The constriction at the top of the catalytic center in PbGH5A is mainly formed by the loop residues 280–295, of which Asp-288 forms a direct interaction with the glucosyl moiety bound in the −1 subsite. This feature, which is conserved in the bMLG-specific enzymes (Fig. 17B), is absent in the xyloglucanases (Fig. 17C). At the bottom of the active center, the shallow pocket of PbGH5A is formed in part by a well conserved histidine residue, His-113. Here, the additional depth of the xyloglucan-specific enzymes is due to the presence of a bulky aromatic residue found in the −2 subsite and responsible for stacking of the −2′-xylosyl (Fig. 17, A and C). The distinct conservation in this region has been observed previously and reported as a potential signature motif (16). The active-site pocket widens beyond the −1 and +1 subsites, and although the branching residues of xyloglucan saccharides can be accommodated by the protein here, there are no obvious pockets that appear to be specifically tailored for this purpose. In the negative subsites, it is the glucan backbone that is intricately bound via stacking and hydrogen-bonding interactions, whereas the majority of the xylosyl moieties are solvent-exposed. This is distinct from the specific endo-xyloglucanases of GH5_4, in which aromatic residues have been identified to provide binding platforms for −2′ and −3′ xylosyl residues (Fig. 17, B and C) (16). Likewise in the positive subsites, PbGH5A appears to accommodate, rather than specifically harness, branched oligosaccharide in an open cleft. It is particularly striking that the glucan backbones of cellotetraose (GGGG) and its triple-xylosylated congener XXXG are bound with different trajectories through the positive subsite region (Fig. 15), which again implies significant flexibility in substrate binding.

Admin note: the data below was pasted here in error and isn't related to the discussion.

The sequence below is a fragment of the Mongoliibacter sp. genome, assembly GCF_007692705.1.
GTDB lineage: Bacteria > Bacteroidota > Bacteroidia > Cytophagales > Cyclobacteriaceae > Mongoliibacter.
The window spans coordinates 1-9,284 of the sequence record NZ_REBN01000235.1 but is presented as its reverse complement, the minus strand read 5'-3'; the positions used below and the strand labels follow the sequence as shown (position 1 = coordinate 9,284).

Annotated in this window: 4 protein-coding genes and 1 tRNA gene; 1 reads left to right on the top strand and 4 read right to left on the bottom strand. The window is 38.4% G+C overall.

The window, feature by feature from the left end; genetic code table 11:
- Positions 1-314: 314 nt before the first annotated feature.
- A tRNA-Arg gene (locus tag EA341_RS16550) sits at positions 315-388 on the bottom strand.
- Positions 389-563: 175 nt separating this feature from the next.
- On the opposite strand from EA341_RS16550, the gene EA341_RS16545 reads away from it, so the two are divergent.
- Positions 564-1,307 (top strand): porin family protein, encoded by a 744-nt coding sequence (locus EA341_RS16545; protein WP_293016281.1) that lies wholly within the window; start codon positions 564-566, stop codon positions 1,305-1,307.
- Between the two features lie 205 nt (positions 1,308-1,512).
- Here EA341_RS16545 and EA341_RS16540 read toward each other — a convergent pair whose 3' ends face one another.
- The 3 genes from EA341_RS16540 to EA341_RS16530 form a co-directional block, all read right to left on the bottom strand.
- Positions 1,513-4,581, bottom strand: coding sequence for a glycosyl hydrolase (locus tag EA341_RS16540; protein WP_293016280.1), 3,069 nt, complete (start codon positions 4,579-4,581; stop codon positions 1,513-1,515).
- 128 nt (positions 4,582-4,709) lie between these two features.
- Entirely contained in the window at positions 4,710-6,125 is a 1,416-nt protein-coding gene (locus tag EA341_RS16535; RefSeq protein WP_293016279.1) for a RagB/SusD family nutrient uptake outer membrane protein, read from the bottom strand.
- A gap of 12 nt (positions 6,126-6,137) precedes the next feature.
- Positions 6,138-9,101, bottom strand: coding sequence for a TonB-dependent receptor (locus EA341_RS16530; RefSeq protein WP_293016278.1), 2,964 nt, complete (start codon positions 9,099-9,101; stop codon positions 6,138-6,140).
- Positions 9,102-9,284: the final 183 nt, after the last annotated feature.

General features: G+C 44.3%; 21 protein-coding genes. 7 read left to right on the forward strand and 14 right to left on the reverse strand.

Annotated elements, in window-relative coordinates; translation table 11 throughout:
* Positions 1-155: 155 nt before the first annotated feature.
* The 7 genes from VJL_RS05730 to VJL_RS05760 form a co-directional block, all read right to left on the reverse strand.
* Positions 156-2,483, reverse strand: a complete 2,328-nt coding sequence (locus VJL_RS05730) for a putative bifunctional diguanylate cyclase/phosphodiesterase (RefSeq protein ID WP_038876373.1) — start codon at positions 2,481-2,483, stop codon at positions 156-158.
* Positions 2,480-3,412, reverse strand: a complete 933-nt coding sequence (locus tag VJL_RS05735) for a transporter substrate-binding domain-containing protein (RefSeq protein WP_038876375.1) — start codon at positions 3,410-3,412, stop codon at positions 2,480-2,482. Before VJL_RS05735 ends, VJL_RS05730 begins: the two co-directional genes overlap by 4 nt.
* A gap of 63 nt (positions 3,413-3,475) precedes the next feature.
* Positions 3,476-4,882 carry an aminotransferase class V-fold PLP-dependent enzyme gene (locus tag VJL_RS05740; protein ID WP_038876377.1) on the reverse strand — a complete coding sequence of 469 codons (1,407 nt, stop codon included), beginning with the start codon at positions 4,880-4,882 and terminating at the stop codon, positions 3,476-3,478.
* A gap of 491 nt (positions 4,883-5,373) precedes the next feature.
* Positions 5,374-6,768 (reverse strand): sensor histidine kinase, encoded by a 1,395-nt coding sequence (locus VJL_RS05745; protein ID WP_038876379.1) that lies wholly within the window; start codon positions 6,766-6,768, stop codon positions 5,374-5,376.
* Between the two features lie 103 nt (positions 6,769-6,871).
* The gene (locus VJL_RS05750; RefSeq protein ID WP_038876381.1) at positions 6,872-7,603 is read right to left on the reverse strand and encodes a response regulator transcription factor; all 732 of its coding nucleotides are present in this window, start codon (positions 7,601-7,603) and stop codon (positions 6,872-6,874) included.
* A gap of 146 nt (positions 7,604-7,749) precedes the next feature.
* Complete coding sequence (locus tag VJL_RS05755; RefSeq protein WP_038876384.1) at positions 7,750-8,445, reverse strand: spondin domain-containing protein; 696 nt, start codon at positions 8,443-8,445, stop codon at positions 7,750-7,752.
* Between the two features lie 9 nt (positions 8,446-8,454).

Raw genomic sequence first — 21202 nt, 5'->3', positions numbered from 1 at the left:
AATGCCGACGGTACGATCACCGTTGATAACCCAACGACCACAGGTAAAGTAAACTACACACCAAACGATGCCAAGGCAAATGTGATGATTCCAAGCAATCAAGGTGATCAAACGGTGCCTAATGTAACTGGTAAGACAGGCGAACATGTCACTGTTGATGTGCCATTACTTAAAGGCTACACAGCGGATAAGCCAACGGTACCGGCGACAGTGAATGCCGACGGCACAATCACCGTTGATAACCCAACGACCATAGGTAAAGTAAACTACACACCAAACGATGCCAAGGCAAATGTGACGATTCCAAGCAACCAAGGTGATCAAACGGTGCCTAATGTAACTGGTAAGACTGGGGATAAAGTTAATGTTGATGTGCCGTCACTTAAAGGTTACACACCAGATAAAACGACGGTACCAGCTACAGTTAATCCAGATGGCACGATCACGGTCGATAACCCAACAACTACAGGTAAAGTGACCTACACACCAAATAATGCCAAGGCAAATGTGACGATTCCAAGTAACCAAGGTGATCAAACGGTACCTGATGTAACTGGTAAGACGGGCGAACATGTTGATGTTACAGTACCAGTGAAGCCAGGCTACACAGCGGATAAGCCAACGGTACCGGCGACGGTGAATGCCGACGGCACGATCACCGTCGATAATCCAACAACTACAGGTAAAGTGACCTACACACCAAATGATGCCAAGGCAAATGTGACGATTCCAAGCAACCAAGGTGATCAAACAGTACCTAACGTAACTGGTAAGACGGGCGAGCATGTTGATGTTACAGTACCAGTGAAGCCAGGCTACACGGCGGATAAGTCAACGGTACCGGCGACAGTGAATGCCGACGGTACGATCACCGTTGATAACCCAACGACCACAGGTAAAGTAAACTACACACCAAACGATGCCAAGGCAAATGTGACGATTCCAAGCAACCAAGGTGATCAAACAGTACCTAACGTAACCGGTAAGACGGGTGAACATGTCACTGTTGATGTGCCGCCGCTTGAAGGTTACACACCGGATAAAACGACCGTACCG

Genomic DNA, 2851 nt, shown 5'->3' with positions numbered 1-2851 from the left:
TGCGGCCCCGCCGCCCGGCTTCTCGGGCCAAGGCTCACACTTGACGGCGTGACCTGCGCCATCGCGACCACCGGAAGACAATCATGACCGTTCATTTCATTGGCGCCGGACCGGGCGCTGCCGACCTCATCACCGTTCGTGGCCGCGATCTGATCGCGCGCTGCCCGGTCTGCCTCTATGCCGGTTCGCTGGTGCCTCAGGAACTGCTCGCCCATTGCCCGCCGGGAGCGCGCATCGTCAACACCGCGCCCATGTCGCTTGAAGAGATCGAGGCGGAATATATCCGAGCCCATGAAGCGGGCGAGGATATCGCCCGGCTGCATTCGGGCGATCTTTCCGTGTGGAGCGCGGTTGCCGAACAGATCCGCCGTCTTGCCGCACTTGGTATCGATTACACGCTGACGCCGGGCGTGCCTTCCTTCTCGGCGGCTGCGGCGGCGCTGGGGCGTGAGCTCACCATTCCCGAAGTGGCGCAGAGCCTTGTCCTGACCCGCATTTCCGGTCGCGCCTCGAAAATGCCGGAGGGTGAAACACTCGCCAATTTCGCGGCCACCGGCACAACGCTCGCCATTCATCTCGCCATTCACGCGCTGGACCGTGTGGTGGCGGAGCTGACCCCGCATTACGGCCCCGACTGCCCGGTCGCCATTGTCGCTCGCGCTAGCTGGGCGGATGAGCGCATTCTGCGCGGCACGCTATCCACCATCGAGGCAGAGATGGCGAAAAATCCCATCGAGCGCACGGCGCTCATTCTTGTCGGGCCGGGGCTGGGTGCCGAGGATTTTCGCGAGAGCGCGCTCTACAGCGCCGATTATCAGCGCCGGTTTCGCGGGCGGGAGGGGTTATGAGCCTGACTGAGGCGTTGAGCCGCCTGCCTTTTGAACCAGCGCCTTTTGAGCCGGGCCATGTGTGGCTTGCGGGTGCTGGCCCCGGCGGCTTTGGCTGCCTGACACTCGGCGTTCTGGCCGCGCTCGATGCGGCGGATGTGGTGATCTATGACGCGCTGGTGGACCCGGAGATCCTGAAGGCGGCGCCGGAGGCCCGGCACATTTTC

In this context, it is notable that PbGH5A hydrolyzes xyloglucans at non-canonical backbone cleavage sites. Of the GH5 endo-xyloglucanases characterized to date, all cleave the dicot xyloglucan polysaccharide (exemplified by Tamarindus indica xyloglucan) at the unbranched backbone glucosyl unit (Fig. 1) to generate oligosaccharides based on a Glc4 backbone (16, 17, 64). This cleavage pattern is also typical for GH7, GH9, GH12, and GH16 members, with known exceptions of certain GH44 and GH74 members (16, 18, 66,71). Although the heptasaccharide XXXG was not hydrolyzed in the presence of high enzyme concentrations (0.1 mg/ml of PbGH5A), the limit-digestion products of tamarind xyloglucan hydrolysis contained oligosaccharides consistent with cleavage via binding “X” ([Xylα(1,6)]Glc-) units at subsite −1 (Fig. 15). Initial-rate kinetic analysis of the hydrolysis of the tetradecasaccharide XXXGXXXG revealed that cleavage of this substrate at the internal unbranched glucosyl residue predominated, although it was slow (kcat = 422 min−1, Km = 32 μm, Table 1). However, analysis of the limit-digest (data not shown) showed alternative cleavage modes resulting in the formation of XXG and XXXGX. Taken together, the data indicate that glucan chain branching is generally not well tolerated at the cleavage site due to constriction at subsites −1/+1 (Fig. 17A), although an overall lack of specificity for xyloglucan motifs allows variable substrate positioning in the active-site cleft.

Active Site of PbGH5A Comprises Seven Subsites in Total